Seven of the world’s biggest tech companies are coming together to redefine and improve the quality of online video. Cisco, Microsoft, Google, Intel, Mozilla, Amazon and Netflix said they’ve formed the Alliance for Open Media to create new video compression tech over the next few years that will make better use of the networks that deliver video to such devices as smartphones, computers, video game consoles and TVs.
More partners are expected to join the new alliance, but group representatives aren’t saying who those new members might be. The initial focus of the alliance is to deliver a next-generation video format that is: interoperable and open; optimized for the Web; scalable to any modern device at any bandwidth; designed with a low computational footprint and optimized for hardware; capable of consistent, highest-quality, real-time video delivery; and flexible for both commercial and non-commercial content, including user-generated content.
Not Just Yet
To support modern streaming-media and videoconferencing services and whatever technologies are on the way, video standards must adapt more quickly than the current 10-year cycle, according to the alliance. That means innovation in video compression has to keep up with video experiences currently being built.
We reached out to Dan Rayburn, a principal analyst with Frost & Sullivan and executive vice president of Streamingmedia.com, who told us that the new alliance is promising, but observers shouldn’t expect any kind of immediate results.
"For one thing, what they’re doing is not a replacement for HEVC (high-efficiency video coding)," said Rayburn. "This is about a next-generation codec that won’t be on the market next year or the year after that."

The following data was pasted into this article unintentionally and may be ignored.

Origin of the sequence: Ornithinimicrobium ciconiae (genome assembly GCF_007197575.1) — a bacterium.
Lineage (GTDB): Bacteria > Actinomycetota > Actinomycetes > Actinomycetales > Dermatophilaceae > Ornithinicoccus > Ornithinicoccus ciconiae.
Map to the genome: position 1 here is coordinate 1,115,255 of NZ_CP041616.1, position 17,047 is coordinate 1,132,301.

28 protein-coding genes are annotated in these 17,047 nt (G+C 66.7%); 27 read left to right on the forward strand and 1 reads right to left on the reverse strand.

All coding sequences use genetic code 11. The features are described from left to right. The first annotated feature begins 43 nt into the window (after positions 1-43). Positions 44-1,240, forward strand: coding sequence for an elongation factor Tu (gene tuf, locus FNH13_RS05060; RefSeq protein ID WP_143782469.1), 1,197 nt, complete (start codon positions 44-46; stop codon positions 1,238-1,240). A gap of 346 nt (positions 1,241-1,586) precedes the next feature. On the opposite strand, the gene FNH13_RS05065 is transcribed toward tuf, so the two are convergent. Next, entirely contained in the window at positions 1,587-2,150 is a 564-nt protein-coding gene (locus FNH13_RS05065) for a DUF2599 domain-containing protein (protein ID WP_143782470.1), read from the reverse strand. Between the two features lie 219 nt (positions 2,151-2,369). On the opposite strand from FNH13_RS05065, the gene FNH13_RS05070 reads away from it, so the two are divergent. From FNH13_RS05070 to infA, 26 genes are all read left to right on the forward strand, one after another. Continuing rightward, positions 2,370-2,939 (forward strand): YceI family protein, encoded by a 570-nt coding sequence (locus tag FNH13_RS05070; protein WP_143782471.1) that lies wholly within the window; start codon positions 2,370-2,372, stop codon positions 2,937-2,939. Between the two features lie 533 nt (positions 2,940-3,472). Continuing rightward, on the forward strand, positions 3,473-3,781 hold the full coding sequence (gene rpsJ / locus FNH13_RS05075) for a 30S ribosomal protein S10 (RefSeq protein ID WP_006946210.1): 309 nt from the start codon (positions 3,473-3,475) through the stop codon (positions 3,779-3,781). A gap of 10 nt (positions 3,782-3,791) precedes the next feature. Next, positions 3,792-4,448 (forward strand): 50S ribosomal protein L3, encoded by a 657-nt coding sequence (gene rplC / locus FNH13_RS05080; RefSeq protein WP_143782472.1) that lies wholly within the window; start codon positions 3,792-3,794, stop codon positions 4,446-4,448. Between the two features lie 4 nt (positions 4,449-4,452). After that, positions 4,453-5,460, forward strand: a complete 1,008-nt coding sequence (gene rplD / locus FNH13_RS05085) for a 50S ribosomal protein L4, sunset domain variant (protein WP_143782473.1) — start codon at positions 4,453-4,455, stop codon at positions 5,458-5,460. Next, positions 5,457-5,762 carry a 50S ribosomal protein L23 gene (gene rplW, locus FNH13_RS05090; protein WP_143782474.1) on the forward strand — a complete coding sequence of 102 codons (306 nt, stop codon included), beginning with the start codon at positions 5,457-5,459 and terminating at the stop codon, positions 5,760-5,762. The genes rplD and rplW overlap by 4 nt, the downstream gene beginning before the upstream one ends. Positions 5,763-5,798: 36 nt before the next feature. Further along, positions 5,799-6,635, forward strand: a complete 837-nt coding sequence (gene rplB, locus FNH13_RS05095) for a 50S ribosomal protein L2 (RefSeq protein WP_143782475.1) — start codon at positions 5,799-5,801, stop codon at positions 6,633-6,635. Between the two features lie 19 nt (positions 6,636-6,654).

Improvements in compression are likely to be the key drivers of the alliance’s efforts. Such improvements can lay the groundwork for higher-resolution video with more detail, a better range of colors and contrasts and more video frames per second.
One hurdle for the group’s efforts will be in the form of intellectual property. Developing open standards in a field like video codecs means reviewing patents. The alliance offers a venue for sharing the legal burden in codec development, which will make the whole process run faster and cheaper, David Bryant of Mozilla said in a blog post.
Another factor to consider is that the new alliance is not alone in its pursuit of improvements in compression technology. The 27-year-old Moving Picture Experts Group (MPEG) has produced a number of widely used compression standards. One such standard, H.264, is supported by browsers and mobile phone processors, and MPEG is working on an improved version.
But MPEG creates specifications before determining patent licensing terms, slowing adoption. The new alliance said it prefers an open-source, royalty-free technology. Many of the companies in the alliance have tried to get their own proprietary compression technologies, such as Google’s VP9, to catch on.
However the new alliance shakes out, Rayburn said the initial reports are promising. "If the industry years from now can have a royalty-free codec, that would be good for everybody," he said. "It’s smart for them to think of the future."
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Posted: 2015-09-02 @ 6:24am PT
Great initiative! Time to push MPEG and its patent-trolling out of business and into the books of history!